States Consider PTSD Coverage for First Responders, Dispatchers, Corrections Officers

19 Jan, 2023 Liz Carey


Oklahoma City, OK ( – States across the country are considering legislation that would make PTSD coverable by workers’ compensation for first responders, dispatchers and corrections officers. 

In Oklahoma City, Okla., the state legislature is considering a bill, S.B. 333, that eliminate limits on mental injury or illness not caused by a physical injury for first responders. If passed, the legislation would provide first responders with 70 percent of their pay, not to exceed the state average weekly wage, for up to 52 weeks. 

This session, the Nebraska legislature will consider Legislative Bill 460 that would clarify the state’s PTSD law to presume PTSD for first responders was an outcome of the job. The legislation says for first responders it is “irrelevant in determining whether a first responder has a compensable injury” when “employment conditions causing a first responder’s mental injuries or mental illness were and expected part of job duties.” 

The bill would also require workers’ compensation to reimburse first responders for mental health examinations and resilience training. Another bill, Legislative Bill 464, requires the Department of Health and Human Services to maintain records of first responders who have completed annual resilience training and update those records annually. 

West Virginia legislators will also consider bills amending presumptions for first responders. On Wednesday, the legislature announced three bills had been introduced regarding first responders and workers’ compensation. The first H.B. 2025 would get rid of legislative language so that  “licensed mental health providers” can diagnose PTSD, and not just “psychiatrists,” as the current law allows. Two other bills, H.B. 2128, and S.B. 79, would include bladder cancer, mesothelioma and testicular cancer in the rebuttable cancer presumptions for firefighters. 

All three bills have moved to committee. 

Laws under consideration in Virginia and Florida would add dispatchers and corrections officers to the list of those covered by PTSD. 

The Florida Division of Workers’ Compensation announced on Jan. 4 it was considering a proposed rule change for workers’ compensation to include correctional officers. The rule change would include correctional officers among those who witness “grievous bodily harm of a nature that shocks the conscience.” Currently law identifies eight separate injuries that qualify – including decapitations and exposure to various internal organs. 

The division said in its notice that the change would not have an adverse impact on small business or increase regulatory costs in excess of $200,000 either directly or indirectly, within one year of implementation of the rule change. 

Both chambers of the Virginia legislature will consider adding 911 dispatchers to those covered by workers compensation for PTSD. H.B. 1631 would add “dispatchers” to the list of qualifying personnel that are presumed to have PTSD caused by witnessing an event at work. S.B 904, already in Senate committee, adds “public safety telecommunicator” as a qualifying occupation for PTSD coverage. That bill also adds language permitting the diagnosis of “anxiety disorder” and “depression” for coverage. That bill would also cover law enforcement officers for anxiety and depression.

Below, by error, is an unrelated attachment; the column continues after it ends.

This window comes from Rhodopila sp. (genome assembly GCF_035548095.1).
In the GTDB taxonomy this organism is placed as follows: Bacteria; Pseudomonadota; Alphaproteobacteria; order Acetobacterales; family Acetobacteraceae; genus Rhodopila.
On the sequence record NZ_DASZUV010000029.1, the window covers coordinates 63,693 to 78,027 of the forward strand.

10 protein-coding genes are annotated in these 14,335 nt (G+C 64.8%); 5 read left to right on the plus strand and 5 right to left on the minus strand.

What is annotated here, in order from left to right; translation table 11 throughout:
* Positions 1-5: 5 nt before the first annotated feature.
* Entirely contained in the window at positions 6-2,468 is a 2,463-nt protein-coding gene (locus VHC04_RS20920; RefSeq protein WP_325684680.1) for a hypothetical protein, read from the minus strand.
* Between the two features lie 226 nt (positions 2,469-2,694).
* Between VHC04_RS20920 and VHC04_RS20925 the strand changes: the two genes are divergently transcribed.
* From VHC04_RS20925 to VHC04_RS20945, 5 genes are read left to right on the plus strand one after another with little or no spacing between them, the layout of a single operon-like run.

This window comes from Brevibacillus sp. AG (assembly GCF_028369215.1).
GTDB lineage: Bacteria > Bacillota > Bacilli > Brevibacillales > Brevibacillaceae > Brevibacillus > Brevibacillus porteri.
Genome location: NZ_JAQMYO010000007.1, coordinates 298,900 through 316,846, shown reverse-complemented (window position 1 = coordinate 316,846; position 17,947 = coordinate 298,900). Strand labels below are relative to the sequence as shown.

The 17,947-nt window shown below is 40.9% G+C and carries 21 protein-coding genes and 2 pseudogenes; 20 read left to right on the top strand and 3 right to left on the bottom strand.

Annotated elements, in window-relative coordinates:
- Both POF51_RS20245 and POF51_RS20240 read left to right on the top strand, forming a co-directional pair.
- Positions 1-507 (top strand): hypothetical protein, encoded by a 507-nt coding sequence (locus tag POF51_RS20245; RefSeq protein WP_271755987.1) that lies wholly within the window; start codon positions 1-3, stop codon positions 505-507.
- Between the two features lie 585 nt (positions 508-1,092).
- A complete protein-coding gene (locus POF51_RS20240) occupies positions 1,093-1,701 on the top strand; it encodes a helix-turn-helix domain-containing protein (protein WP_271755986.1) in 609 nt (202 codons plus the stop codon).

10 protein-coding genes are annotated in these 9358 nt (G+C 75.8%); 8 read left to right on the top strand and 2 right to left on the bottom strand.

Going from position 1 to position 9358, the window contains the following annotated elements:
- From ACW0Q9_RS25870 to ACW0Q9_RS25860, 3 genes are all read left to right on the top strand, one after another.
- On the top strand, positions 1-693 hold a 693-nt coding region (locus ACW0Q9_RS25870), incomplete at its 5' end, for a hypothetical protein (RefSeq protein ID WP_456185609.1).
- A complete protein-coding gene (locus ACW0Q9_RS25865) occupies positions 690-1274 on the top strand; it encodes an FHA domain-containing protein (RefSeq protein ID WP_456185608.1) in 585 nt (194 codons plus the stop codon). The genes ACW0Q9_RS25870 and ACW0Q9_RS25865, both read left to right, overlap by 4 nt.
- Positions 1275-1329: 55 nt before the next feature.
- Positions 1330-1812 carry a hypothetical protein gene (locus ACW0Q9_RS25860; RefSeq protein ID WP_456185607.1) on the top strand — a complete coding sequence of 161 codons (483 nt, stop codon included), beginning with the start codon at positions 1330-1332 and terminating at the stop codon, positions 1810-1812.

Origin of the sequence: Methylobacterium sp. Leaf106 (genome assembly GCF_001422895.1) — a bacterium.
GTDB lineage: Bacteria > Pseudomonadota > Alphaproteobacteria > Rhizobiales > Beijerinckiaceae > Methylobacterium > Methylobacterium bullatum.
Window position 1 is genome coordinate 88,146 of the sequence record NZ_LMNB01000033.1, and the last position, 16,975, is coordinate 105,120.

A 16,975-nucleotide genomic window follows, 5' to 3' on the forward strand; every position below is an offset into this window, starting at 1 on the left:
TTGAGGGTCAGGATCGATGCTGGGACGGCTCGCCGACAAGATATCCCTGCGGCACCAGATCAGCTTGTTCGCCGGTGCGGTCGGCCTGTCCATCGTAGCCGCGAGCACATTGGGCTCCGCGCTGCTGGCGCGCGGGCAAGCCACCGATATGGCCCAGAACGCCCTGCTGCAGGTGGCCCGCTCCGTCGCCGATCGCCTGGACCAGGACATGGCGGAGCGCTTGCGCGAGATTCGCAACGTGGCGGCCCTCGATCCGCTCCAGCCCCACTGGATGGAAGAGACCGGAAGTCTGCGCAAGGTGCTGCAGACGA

In Connecticut, H.B. 5184 would add 911 dispatchers to the state’s PTSD presumption law for first responders. 

And in December of last year, South Carolina legislators pre-filed four pieces of legislation that would include PTSD among the compensable illnesses for first responders. S.B. 81 and 82 would amend the state’s workers’ compensation code to include injury “rising from the first responder’s involvement in a significant traumatic experience or situation,” regardless of whether the situation was out of the ordinary when compared to normal working conditions. One of the bills, S.B. 81, lists 14 circumstances that would qualify, such as witnessing the death of a child or transporting a seriously injured child to the hospital. 

Another bill, S.B. 251, lists incidents that would qualify a first responder for PTSD benefits and treatment, but would require a medical diagnosis of PTSD. And lastly, H.B. 3272, would provide requirements for first responders to claim PTSD, or “stress or mental injury unaccompanied by a physical injury,” and lists 11 instances, most involving death, that the first responder must witness in order to qualify. 

All four of the bills have been forwarded to their respective committees. 

Since 2018, more than half of the U.S. states have included provisions that cover first responders for PTSD. 

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    • Liz Carey

      Liz Carey has worked as a writer, reporter and editor for nearly 25 years. First, as an investigative reporter for Gannett and later as the Vice President of a local Chamber of Commerce, Carey has covered everything from local government to the statehouse to the aerospace industry. Her work as a reporter, as well as her work in the community, have led her to become an advocate for the working poor, as well as the small business owner.

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